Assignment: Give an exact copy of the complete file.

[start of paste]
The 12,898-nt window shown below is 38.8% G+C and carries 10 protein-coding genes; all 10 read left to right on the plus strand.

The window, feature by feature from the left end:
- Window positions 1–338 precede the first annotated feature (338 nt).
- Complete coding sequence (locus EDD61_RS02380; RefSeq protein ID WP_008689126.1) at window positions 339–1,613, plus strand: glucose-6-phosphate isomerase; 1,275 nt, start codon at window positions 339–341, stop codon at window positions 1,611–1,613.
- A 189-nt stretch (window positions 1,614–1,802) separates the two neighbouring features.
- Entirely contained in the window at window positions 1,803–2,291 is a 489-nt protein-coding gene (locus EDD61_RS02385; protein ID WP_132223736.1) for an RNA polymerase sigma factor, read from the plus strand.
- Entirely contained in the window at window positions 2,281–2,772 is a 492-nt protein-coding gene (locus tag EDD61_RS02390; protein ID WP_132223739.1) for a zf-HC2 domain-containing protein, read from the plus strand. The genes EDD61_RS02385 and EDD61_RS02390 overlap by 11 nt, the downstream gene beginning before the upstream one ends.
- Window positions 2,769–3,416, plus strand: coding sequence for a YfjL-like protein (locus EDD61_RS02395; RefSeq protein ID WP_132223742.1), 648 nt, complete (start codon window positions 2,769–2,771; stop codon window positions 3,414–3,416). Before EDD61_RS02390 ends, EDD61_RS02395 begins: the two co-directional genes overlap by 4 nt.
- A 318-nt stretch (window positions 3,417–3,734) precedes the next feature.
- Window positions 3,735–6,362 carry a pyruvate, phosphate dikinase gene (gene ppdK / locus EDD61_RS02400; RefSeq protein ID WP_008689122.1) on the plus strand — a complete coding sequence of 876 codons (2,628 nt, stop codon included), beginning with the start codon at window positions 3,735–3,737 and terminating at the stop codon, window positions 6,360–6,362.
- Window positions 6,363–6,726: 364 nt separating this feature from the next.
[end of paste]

The 12,898-nt window shown below is 38.8% G+C and carries 10 protein-coding genes; all 10 read left to right on the plus strand.

The window, feature by feature from the left end:
- Window positions 1–338 precede the first annotated feature (338 nt).
- Complete coding sequence (locus EDD61_RS02380; RefSeq protein ID WP_008689126.1) at window positions 339–1,613, plus strand: glucose-6-phosphate isomerase; 1,275 nt, start codon at window positions 339–341, stop codon at window positions 1,611–1,613.
- A 189-nt stretch (window positions 1,614–1,802) separates the two neighbouring features.
- Entirely contained in the window at window positions 1,803–2,291 is a 489-nt protein-coding gene (locus EDD61_RS02385; protein ID WP_132223736.1) for an RNA polymerase sigma factor, read from the plus strand.
- Entirely contained in the window at window positions 2,281–2,772 is a 492-nt protein-coding gene (locus tag EDD61_RS02390; protein ID WP_132223739.1) for a zf-HC2 domain-containing protein, read from the plus strand. The genes EDD61_RS02385 and EDD61_RS02390 overlap by 11 nt, the downstream gene beginning before the upstream one ends.
- Window positions 2,769–3,416, plus strand: coding sequence for a YfjL-like protein (locus EDD61_RS02395; RefSeq protein ID WP_132223742.1), 648 nt, complete (start codon window positions 2,769–2,771; stop codon window positions 3,414–3,416). Before EDD61_RS02390 ends, EDD61_RS02395 begins: the two co-directional genes overlap by 4 nt.
- A 318-nt stretch (window positions 3,417–3,734) precedes the next feature.
- Window positions 3,735–6,362 carry a pyruvate, phosphate dikinase gene (gene ppdK / locus EDD61_RS02400; RefSeq protein ID WP_008689122.1) on the plus strand — a complete coding sequence of 876 codons (2,628 nt, stop codon included), beginning with the start codon at window positions 3,735–3,737 and terminating at the stop codon, window positions 6,360–6,362.
- Window positions 6,363–6,726: 364 nt separating this feature from the next.